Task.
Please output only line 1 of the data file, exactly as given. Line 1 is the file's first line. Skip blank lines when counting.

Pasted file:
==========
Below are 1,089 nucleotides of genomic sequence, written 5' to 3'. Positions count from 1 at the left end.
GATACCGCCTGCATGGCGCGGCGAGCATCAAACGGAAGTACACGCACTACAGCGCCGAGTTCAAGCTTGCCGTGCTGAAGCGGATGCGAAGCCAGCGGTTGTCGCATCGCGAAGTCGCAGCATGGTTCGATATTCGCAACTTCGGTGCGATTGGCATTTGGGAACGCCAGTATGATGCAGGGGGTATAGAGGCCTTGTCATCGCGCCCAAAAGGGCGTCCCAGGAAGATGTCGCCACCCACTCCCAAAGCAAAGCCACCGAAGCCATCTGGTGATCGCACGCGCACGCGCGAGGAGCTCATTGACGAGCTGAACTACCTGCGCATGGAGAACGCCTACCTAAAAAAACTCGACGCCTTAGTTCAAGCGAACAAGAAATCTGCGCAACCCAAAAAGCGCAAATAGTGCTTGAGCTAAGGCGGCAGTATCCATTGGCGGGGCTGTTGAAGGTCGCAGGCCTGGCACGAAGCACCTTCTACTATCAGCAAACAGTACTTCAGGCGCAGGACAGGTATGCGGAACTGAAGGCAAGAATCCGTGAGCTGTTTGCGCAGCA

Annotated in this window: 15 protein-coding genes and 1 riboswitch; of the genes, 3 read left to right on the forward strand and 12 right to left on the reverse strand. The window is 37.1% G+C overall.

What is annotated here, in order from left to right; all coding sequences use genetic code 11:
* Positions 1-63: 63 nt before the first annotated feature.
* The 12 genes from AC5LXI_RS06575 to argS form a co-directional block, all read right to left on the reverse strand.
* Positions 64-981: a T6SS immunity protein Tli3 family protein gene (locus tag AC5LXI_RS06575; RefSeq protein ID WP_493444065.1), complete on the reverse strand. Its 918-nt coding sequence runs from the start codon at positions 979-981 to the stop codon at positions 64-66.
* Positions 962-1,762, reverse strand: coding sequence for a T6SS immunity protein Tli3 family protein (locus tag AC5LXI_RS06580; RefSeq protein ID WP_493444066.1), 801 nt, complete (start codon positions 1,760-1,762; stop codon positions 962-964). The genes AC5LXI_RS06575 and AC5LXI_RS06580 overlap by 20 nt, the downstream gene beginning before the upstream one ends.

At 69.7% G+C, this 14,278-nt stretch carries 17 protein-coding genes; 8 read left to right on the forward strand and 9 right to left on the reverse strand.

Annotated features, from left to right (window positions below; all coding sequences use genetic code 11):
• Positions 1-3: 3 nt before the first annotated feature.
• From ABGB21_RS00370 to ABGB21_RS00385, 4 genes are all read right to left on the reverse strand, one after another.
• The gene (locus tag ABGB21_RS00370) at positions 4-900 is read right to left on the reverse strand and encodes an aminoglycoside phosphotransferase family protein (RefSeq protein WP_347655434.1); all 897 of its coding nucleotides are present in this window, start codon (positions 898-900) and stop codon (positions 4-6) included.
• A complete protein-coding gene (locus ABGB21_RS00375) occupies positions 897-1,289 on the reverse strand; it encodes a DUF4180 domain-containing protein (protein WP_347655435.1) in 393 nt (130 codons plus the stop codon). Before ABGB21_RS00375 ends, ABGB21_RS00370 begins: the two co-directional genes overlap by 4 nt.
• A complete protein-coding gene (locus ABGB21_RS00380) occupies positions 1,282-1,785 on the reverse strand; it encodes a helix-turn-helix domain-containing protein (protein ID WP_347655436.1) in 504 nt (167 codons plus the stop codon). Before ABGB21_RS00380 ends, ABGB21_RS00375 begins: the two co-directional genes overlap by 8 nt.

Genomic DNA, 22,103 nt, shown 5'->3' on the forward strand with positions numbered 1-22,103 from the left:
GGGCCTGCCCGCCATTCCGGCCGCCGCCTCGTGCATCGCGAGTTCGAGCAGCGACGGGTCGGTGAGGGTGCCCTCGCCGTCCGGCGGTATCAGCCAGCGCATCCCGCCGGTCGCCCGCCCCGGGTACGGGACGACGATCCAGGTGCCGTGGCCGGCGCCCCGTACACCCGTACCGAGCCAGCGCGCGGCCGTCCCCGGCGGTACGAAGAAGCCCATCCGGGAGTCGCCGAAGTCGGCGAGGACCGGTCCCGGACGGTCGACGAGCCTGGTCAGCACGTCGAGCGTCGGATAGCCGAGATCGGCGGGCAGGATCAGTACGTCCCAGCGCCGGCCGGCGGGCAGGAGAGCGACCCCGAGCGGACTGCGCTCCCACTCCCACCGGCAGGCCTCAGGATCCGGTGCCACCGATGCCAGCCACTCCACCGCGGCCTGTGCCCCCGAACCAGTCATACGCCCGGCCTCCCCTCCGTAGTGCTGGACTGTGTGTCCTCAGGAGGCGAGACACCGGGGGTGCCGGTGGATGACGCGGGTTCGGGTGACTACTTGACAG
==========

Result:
Below are 1,089 nucleotides of genomic sequence, written 5' to 3'. Positions count from 1 at the left end.